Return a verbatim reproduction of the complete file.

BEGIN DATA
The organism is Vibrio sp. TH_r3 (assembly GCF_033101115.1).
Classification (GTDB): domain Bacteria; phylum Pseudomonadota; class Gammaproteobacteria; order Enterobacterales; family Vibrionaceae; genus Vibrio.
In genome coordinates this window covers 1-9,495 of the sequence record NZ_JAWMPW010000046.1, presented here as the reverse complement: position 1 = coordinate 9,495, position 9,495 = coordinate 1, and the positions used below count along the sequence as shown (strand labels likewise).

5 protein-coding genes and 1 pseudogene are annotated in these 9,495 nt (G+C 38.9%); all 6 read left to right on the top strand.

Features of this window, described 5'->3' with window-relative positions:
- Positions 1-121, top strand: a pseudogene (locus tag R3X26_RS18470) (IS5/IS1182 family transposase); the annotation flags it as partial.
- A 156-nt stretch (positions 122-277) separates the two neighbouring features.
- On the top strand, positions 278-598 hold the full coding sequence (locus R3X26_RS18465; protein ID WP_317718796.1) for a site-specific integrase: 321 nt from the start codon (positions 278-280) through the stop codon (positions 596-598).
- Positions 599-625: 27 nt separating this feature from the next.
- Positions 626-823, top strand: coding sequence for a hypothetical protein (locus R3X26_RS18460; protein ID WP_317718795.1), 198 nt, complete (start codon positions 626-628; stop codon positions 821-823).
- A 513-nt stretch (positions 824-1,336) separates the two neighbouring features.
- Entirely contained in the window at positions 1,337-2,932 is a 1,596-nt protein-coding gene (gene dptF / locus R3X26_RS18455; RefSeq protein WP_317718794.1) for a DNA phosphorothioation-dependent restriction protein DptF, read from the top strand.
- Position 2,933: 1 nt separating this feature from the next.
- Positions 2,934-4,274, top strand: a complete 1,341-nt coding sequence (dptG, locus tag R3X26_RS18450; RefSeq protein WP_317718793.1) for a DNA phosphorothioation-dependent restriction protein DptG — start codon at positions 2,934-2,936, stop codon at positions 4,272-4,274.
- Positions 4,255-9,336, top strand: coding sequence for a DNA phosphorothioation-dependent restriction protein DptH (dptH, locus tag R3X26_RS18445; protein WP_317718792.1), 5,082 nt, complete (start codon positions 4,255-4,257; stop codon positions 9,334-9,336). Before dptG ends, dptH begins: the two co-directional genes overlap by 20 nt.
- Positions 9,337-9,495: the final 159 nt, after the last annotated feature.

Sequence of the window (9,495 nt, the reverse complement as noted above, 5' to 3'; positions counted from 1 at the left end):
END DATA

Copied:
The organism is Vibrio sp. TH_r3 (assembly GCF_033101115.1).
Classification (GTDB): domain Bacteria; phylum Pseudomonadota; class Gammaproteobacteria; order Enterobacterales; family Vibrionaceae; genus Vibrio.
In genome coordinates this window covers 1-9,495 of the sequence record NZ_JAWMPW010000046.1, presented here as the reverse complement: position 1 = coordinate 9,495, position 9,495 = coordinate 1, and the positions used below count along the sequence as shown (strand labels likewise).

5 protein-coding genes and 1 pseudogene are annotated in these 9,495 nt (G+C 38.9%); all 6 read left to right on the top strand.

Features of this window, described 5'->3' with window-relative positions:
- Positions 1-121, top strand: a pseudogene (locus tag R3X26_RS18470) (IS5/IS1182 family transposase); the annotation flags it as partial.
- A 156-nt stretch (positions 122-277) separates the two neighbouring features.
- On the top strand, positions 278-598 hold the full coding sequence (locus R3X26_RS18465; protein ID WP_317718796.1) for a site-specific integrase: 321 nt from the start codon (positions 278-280) through the stop codon (positions 596-598).
- Positions 599-625: 27 nt separating this feature from the next.
- Positions 626-823, top strand: coding sequence for a hypothetical protein (locus R3X26_RS18460; protein ID WP_317718795.1), 198 nt, complete (start codon positions 626-628; stop codon positions 821-823).
- A 513-nt stretch (positions 824-1,336) separates the two neighbouring features.
- Entirely contained in the window at positions 1,337-2,932 is a 1,596-nt protein-coding gene (gene dptF / locus R3X26_RS18455; RefSeq protein WP_317718794.1) for a DNA phosphorothioation-dependent restriction protein DptF, read from the top strand.
- Position 2,933: 1 nt separating this feature from the next.
- Positions 2,934-4,274, top strand: a complete 1,341-nt coding sequence (dptG, locus tag R3X26_RS18450; RefSeq protein WP_317718793.1) for a DNA phosphorothioation-dependent restriction protein DptG — start codon at positions 2,934-2,936, stop codon at positions 4,272-4,274.
- Positions 4,255-9,336, top strand: coding sequence for a DNA phosphorothioation-dependent restriction protein DptH (dptH, locus tag R3X26_RS18445; protein WP_317718792.1), 5,082 nt, complete (start codon positions 4,255-4,257; stop codon positions 9,334-9,336). Before dptG ends, dptH begins: the two co-directional genes overlap by 20 nt.
- Positions 9,337-9,495: the final 159 nt, after the last annotated feature.

Sequence of the window (9,495 nt, the reverse complement as noted above, 5' to 3'; positions counted from 1 at the left end):